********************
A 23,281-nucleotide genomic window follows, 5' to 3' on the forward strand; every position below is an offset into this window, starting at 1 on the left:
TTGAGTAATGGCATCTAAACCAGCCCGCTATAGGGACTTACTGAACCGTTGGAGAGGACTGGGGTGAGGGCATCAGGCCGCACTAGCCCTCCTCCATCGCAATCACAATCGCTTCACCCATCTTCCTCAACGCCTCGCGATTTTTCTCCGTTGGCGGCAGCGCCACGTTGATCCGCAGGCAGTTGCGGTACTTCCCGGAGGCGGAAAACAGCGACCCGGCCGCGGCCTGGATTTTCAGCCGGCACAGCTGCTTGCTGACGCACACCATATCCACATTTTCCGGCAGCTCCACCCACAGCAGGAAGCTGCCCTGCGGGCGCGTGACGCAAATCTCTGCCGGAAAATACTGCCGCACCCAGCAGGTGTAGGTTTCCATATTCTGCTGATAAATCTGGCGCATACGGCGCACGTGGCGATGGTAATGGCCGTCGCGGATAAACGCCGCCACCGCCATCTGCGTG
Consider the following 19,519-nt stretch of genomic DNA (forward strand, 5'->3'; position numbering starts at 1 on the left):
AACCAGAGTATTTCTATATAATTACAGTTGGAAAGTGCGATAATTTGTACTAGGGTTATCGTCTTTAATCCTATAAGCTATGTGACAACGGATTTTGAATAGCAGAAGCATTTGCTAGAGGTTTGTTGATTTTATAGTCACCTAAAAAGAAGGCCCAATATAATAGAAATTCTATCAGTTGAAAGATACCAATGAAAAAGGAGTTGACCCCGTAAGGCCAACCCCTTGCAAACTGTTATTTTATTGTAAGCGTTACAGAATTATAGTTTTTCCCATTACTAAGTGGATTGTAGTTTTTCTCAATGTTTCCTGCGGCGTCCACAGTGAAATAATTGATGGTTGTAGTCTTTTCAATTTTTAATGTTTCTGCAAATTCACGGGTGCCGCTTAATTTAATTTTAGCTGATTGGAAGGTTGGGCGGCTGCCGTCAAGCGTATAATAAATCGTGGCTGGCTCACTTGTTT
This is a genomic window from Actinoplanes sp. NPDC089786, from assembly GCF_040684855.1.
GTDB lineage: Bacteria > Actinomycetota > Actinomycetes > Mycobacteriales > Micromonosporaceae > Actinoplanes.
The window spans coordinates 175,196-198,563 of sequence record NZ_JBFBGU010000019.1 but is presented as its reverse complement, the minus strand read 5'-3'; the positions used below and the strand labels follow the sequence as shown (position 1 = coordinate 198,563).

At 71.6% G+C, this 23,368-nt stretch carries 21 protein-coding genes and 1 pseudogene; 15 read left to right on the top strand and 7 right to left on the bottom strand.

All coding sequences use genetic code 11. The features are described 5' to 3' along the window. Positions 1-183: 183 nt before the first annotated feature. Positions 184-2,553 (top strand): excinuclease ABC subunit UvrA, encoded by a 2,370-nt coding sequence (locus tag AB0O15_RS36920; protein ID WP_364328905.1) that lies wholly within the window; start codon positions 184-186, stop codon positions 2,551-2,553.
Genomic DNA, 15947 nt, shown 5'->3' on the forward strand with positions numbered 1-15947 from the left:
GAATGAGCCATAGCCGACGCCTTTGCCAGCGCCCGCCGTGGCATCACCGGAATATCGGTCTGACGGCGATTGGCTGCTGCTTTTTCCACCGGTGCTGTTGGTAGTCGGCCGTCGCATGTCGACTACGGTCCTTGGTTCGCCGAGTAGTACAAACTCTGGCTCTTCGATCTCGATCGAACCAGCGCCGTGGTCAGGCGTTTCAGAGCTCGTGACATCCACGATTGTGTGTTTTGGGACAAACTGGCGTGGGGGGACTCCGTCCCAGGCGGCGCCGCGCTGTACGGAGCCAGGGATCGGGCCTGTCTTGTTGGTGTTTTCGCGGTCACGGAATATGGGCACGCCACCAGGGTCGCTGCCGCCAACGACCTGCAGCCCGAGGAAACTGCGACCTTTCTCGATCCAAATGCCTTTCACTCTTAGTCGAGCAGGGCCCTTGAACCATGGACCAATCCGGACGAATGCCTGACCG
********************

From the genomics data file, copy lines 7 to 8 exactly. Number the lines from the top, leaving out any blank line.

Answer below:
The window spans coordinates 175,196-198,563 of sequence record NZ_JBFBGU010000019.1 but is presented as its reverse complement, the minus strand read 5'-3'; the positions used below and the strand labels follow the sequence as shown (position 1 = coordinate 198,563).

At 71.6% G+C, this 23,368-nt stretch carries 21 protein-coding genes and 1 pseudogene; 15 read left to right on the top strand and 7 right to left on the bottom strand.